Tuesday, 27 December 2016

South Korea Comes a Step Closer to LIMITLESS Energy: Country's Fusion Reactor Sustains Plasma for More than a Minute in a New World Record

Engineers in South Korea have pushed the boundaries of nuclear fusion by setting a new record for maintaining plasma.

Plasma is one of the four states of matter - the others being liquid, gas and solid - with examples being lightning and the sun.

In a reactor at a national fusion facility, a team managed to keep superheated plasma in a steady state for more than a minute.

The new record marks another step towards nuclear fusion as a potentially limitless source of energy.

The institute, located in the city of Daejeon 160 km south of Seoul, is developing a tokamak-style reactor which aims to harness the energy of fusing atoms.

According to World Nuclear News, South Korea's National Fusion Research Institute (NFRI) achieved a world record for plasma operation.

Using the Korean Superconducting Tokamak Advanced Research (KSTAR) reactor, the team maintained superheated hydrogen gas in a magnetic field for 70 seconds - a fundamental step of the fusion process.

In a statement, the NFRI said: ‘The world record for high-performance plasma for more than a minute demonstrated that the KSTAR is the forefront in steady-state plasma operation technology in a superconducting device.’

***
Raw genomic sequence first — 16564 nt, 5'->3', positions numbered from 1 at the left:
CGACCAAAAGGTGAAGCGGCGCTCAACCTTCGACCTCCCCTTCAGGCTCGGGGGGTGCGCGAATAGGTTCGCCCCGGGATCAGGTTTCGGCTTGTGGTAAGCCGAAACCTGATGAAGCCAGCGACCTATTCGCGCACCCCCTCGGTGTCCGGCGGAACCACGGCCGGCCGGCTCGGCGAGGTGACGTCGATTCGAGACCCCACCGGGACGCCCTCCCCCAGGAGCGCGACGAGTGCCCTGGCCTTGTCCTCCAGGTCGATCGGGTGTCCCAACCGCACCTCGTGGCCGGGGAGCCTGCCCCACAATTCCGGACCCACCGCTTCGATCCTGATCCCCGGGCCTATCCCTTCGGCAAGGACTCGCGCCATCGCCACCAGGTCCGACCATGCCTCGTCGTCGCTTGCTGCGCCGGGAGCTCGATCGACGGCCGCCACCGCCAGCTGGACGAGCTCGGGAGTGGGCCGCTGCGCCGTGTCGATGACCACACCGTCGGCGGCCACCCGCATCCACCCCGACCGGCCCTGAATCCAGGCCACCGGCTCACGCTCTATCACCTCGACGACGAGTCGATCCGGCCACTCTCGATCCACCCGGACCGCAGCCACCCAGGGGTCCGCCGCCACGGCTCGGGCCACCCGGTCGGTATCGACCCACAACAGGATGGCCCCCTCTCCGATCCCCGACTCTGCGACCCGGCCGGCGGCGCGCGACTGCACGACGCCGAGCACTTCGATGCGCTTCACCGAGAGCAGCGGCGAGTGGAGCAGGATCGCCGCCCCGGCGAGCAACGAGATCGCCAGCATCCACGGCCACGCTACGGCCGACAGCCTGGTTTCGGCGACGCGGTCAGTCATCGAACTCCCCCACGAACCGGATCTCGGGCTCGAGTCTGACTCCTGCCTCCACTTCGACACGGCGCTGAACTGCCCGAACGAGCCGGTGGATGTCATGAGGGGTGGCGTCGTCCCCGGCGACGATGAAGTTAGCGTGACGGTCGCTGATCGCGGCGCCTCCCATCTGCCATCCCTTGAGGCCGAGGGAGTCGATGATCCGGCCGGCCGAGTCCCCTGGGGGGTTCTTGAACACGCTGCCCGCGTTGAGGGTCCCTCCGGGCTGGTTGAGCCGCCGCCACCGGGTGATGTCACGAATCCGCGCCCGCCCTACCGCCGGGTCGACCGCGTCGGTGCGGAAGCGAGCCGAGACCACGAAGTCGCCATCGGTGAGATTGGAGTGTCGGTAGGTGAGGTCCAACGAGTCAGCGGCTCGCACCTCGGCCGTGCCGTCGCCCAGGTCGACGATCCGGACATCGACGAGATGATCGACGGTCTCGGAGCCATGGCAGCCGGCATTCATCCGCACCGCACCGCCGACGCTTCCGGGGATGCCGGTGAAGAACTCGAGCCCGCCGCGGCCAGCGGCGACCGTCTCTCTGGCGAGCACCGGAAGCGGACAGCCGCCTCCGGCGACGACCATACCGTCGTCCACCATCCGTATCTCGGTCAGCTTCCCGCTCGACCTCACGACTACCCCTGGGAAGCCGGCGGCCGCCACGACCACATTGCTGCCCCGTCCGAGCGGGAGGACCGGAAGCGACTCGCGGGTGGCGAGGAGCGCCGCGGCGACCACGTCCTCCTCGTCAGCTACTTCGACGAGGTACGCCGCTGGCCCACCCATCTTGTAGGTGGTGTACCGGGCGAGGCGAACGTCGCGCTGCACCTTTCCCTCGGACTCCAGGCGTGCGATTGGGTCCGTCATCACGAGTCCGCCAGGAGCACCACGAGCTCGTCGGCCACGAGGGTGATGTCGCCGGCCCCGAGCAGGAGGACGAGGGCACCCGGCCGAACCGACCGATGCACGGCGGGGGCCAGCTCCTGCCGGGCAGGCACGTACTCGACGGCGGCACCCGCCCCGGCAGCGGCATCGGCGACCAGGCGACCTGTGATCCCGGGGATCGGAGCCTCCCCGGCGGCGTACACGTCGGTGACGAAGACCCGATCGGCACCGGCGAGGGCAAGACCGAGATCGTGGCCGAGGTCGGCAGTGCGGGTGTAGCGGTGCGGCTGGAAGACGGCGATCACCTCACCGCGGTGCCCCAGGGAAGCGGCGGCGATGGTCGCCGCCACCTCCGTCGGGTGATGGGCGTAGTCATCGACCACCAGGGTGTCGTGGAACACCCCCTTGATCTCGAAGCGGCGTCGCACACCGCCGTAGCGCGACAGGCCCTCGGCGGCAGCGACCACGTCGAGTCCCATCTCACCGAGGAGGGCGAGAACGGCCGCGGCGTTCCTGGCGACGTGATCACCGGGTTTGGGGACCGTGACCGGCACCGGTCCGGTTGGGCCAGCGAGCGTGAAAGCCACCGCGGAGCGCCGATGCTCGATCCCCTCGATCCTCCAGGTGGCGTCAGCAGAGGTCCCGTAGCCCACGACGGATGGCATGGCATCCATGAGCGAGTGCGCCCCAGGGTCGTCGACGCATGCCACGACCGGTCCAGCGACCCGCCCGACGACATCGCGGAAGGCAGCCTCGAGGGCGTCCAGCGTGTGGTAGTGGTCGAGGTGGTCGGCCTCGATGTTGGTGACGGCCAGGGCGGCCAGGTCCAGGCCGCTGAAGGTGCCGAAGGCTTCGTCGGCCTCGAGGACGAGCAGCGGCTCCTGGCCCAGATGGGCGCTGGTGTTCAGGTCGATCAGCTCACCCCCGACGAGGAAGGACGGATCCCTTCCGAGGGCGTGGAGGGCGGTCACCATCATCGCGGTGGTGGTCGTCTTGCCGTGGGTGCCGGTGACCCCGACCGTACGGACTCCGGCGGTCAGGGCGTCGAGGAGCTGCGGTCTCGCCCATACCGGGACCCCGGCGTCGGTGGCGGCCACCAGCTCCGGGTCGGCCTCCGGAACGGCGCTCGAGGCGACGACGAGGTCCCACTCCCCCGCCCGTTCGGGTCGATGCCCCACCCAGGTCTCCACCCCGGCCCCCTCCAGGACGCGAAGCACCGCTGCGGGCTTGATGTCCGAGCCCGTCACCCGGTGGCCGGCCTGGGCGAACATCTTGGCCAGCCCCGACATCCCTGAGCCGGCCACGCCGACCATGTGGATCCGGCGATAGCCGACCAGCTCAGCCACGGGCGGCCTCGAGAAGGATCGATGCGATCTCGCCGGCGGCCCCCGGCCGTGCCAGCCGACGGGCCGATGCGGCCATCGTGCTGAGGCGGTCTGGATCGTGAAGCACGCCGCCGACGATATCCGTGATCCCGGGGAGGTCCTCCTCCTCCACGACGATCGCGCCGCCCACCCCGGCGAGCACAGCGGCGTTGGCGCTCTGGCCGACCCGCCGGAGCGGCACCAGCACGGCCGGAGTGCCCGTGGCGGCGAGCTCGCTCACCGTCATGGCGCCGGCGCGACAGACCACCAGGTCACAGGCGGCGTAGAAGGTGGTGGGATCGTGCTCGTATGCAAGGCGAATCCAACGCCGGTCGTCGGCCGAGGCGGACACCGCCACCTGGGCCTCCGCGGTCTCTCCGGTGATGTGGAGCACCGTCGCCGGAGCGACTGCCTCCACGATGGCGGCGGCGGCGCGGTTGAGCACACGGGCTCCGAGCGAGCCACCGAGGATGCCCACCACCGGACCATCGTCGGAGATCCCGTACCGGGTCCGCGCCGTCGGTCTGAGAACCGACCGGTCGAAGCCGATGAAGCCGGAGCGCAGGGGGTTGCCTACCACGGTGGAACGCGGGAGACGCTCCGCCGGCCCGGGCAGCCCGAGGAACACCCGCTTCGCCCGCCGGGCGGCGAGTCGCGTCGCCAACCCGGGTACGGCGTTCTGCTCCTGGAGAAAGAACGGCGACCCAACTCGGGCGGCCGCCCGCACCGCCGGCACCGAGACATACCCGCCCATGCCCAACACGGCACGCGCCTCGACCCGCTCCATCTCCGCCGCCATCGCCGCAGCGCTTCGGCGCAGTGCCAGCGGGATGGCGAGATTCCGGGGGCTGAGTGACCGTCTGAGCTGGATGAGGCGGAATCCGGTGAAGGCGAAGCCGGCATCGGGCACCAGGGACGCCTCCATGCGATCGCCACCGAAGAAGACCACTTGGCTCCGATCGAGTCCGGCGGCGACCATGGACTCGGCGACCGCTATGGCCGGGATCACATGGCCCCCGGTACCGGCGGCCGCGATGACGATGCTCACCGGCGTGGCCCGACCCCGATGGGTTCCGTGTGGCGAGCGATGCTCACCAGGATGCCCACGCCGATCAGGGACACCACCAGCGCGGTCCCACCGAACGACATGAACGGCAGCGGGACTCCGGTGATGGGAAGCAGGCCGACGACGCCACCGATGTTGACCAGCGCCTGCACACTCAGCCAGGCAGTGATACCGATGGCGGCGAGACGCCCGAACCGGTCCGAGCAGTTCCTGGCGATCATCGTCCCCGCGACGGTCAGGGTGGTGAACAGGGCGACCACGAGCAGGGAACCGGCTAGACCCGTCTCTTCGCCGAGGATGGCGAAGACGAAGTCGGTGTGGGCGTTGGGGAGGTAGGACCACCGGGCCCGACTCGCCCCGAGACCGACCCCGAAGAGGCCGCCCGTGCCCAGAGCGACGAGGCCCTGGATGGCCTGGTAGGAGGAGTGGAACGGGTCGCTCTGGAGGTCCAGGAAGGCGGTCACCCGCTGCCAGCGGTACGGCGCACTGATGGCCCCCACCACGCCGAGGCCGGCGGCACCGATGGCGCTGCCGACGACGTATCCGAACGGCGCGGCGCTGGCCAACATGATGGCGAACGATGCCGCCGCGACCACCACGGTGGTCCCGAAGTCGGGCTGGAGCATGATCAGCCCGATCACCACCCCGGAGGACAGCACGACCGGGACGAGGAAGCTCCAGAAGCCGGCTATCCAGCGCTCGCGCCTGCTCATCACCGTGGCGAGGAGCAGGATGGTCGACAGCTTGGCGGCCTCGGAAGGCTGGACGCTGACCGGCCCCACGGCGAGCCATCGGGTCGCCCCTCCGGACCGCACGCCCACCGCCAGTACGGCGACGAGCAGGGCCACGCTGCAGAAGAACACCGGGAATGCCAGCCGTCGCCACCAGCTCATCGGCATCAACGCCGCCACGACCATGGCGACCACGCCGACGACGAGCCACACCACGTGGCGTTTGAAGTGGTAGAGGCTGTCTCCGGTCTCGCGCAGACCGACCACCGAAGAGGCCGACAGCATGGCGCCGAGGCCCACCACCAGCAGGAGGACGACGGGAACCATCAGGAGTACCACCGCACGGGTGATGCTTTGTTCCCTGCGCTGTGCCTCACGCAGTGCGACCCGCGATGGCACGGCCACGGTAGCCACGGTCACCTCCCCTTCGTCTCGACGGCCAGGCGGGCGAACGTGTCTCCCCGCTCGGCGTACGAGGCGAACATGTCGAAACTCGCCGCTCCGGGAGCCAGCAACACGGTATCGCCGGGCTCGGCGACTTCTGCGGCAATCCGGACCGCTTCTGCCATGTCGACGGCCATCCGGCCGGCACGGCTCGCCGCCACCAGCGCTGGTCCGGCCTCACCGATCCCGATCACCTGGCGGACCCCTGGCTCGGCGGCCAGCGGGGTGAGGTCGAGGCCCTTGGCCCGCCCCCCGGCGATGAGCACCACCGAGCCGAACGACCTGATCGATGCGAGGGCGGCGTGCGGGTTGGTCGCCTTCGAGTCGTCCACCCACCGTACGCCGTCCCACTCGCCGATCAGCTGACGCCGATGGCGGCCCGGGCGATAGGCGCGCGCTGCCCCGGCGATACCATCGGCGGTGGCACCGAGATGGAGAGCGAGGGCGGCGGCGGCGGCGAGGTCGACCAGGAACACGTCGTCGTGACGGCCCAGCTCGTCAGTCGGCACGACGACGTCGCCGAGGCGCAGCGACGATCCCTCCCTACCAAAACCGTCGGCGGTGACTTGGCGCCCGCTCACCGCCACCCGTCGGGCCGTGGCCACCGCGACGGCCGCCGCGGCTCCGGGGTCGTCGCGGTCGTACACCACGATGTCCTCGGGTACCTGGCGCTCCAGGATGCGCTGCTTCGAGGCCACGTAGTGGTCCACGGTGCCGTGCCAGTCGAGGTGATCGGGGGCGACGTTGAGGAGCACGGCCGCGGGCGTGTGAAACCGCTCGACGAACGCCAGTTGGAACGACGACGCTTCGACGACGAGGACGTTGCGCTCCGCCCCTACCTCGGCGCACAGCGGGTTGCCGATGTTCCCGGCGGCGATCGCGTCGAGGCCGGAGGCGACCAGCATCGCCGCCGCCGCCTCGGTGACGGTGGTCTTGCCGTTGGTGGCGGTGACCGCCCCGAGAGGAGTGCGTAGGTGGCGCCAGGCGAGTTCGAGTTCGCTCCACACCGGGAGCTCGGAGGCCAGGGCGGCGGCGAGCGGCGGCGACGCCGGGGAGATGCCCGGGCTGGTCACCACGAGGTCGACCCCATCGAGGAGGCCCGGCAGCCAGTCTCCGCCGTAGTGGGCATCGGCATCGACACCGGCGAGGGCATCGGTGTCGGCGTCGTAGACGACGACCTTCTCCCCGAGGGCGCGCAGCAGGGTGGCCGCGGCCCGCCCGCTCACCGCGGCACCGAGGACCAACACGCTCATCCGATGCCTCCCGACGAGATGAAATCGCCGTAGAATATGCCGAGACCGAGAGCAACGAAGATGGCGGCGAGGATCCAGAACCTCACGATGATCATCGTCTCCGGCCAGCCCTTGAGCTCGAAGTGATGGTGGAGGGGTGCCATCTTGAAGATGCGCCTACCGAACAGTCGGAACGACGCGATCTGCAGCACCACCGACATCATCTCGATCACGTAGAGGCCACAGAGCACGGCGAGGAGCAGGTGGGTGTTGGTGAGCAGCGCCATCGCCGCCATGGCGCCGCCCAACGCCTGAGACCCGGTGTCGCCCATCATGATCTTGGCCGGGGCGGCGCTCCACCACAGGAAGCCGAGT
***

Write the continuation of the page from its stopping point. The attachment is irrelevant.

‘This is a huge step forward for realisation of the fusion reactor.’

While other groups, such as the Tore Supra tokamak in France, have maintained fusion reactions for more than five minutes, the Korean team managed to sustain 'high performance' plasma, reducing the flux associated with the superheated state.

Nuclear fusion reactors works on the same principles as stars, by fusing atoms together to form heavier elements.

When the reactor is in full flow, it superheats ionised hydrogen gas to create plasma.

With the electrons stripped away, the atomic nuclei are then fused to generate energy.

[Posted at the SpookyWeather blog, December 27th, 2016.]

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